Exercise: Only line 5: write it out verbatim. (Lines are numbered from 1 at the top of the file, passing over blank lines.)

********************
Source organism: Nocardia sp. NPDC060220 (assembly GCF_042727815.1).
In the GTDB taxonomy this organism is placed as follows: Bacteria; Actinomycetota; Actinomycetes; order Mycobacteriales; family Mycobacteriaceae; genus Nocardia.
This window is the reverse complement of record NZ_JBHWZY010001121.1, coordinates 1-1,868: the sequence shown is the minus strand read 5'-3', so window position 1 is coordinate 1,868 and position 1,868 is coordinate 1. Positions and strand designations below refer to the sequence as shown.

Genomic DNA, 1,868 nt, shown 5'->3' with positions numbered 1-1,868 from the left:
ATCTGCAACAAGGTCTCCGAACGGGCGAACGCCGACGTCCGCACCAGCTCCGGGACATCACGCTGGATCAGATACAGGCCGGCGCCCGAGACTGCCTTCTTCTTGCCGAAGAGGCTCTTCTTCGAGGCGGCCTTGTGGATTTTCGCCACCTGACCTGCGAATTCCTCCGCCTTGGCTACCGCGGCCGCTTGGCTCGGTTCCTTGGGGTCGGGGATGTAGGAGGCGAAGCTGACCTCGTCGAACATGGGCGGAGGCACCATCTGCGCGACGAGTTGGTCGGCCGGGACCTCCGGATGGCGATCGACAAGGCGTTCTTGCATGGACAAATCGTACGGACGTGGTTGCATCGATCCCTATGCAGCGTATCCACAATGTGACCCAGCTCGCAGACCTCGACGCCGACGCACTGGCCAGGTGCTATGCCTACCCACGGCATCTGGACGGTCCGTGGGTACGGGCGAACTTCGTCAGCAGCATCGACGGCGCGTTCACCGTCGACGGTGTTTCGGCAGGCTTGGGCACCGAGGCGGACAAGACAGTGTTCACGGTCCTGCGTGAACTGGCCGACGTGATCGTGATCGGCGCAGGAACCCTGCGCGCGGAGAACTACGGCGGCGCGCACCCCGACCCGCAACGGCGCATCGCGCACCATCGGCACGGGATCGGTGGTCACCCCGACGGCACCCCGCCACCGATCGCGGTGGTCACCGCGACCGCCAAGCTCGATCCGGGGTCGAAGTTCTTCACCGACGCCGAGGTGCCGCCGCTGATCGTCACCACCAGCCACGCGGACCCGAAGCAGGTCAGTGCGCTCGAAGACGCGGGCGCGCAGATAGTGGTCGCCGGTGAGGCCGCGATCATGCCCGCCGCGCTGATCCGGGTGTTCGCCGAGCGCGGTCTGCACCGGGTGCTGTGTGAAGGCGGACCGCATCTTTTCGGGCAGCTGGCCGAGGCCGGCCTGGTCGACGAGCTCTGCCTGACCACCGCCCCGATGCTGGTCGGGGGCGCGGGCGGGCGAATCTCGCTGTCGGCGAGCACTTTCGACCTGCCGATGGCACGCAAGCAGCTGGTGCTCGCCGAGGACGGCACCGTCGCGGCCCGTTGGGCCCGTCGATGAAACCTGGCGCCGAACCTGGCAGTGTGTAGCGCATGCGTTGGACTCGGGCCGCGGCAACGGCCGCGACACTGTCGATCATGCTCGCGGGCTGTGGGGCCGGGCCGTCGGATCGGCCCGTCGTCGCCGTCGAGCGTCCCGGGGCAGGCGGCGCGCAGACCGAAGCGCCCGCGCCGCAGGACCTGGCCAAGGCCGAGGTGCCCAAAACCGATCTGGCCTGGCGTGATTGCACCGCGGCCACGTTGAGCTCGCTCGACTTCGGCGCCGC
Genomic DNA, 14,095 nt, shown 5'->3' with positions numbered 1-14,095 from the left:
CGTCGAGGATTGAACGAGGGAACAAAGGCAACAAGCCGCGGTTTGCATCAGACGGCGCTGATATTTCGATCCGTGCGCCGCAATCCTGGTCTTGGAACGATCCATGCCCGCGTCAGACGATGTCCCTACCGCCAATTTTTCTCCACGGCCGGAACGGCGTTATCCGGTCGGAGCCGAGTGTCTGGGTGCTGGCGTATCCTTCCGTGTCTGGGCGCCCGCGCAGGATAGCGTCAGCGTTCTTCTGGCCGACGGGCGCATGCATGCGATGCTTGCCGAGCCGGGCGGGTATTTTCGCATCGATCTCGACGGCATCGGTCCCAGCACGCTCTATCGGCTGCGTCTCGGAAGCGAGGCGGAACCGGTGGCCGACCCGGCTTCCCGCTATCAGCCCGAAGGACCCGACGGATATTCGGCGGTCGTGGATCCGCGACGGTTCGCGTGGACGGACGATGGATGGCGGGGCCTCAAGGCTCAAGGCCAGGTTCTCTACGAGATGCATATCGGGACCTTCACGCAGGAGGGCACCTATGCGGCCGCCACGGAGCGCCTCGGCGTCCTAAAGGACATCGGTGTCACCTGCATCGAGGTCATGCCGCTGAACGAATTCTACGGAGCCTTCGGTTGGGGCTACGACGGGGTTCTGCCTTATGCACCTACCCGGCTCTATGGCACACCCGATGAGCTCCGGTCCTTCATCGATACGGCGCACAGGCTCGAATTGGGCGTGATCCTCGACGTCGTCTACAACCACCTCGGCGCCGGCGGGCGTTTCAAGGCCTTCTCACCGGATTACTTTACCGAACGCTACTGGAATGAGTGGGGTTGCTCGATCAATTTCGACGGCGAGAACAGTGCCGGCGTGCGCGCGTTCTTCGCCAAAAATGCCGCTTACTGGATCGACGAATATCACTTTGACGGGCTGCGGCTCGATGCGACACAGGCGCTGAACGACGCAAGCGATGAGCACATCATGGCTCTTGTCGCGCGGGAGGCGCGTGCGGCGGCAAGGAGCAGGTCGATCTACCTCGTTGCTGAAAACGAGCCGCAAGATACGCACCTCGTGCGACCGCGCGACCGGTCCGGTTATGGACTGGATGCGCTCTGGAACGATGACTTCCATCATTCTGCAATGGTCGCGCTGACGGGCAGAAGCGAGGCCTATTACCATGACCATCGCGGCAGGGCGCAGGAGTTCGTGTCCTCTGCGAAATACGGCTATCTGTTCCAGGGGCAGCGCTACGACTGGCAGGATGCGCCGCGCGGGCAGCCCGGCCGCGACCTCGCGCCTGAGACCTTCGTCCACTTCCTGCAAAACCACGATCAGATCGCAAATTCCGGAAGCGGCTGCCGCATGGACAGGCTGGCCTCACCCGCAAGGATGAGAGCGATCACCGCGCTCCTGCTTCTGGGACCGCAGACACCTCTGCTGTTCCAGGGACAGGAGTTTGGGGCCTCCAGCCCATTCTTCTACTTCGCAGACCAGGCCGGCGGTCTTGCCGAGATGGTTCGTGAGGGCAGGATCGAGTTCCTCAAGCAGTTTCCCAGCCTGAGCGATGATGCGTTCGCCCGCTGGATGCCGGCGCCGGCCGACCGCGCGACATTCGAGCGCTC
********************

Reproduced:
ATCTGCAACAAGGTCTCCGAACGGGCGAACGCCGACGTCCGCACCAGCTCCGGGACATCACGCTGGATCAGATACAGGCCGGCGCCCGAGACTGCCTTCTTCTTGCCGAAGAGGCTCTTCTTCGAGGCGGCCTTGTGGATTTTCGCCACCTGACCTGCGAATTCCTCCGCCTTGGCTACCGCGGCCGCTTGGCTCGGTTCCTTGGGGTCGGGGATGTAGGAGGCGAAGCTGACCTCGTCGAACATGGGCGGAGGCACCATCTGCGCGACGAGTTGGTCGGCCGGGACCTCCGGATGGCGATCGACAAGGCGTTCTTGCATGGACAAATCGTACGGACGTGGTTGCATCGATCCCTATGCAGCGTATCCACAATGTGACCCAGCTCGCAGACCTCGACGCCGACGCACTGGCCAGGTGCTATGCCTACCCACGGCATCTGGACGGTCCGTGGGTACGGGCGAACTTCGTCAGCAGCATCGACGGCGCGTTCACCGTCGACGGTGTTTCGGCAGGCTTGGGCACCGAGGCGGACAAGACAGTGTTCACGGTCCTGCGTGAACTGGCCGACGTGATCGTGATCGGCGCAGGAACCCTGCGCGCGGAGAACTACGGCGGCGCGCACCCCGACCCGCAACGGCGCATCGCGCACCATCGGCACGGGATCGGTGGTCACCCCGACGGCACCCCGCCACCGATCGCGGTGGTCACCGCGACCGCCAAGCTCGATCCGGGGTCGAAGTTCTTCACCGACGCCGAGGTGCCGCCGCTGATCGTCACCACCAGCCACGCGGACCCGAAGCAGGTCAGTGCGCTCGAAGACGCGGGCGCGCAGATAGTGGTCGCCGGTGAGGCCGCGATCATGCCCGCCGCGCTGATCCGGGTGTTCGCCGAGCGCGGTCTGCACCGGGTGCTGTGTGAAGGCGGACCGCATCTTTTCGGGCAGCTGGCCGAGGCCGGCCTGGTCGACGAGCTCTGCCTGACCACCGCCCCGATGCTGGTCGGGGGCGCGGGCGGGCGAATCTCGCTGTCGGCGAGCACTTTCGACCTGCCGATGGCACGCAAGCAGCTGGTGCTCGCCGAGGACGGCACCGTCGCGGCCCGTTGGGCCCGTCGATGAAACCTGGCGCCGAACCTGGCAGTGTGTAGCGCATGCGTTGGACTCGGGCCGCGGCAACGGCCGCGACACTGTCGATCATGCTCGCGGGCTGTGGGGCCGGGCCGTCGGATCGGCCCGTCGTCGCCGTCGAGCGTCCCGGGGCAGGCGGCGCGCAGACCGAAGCGCCCGCGCCGCAGGACCTGGCCAAGGCCGAGGTGCCCAAAACCGATCTGGCCTGGCGTGATTGCACCGCGGCCACGTTGAGCTCGCTCGACTTCGGCGCCGC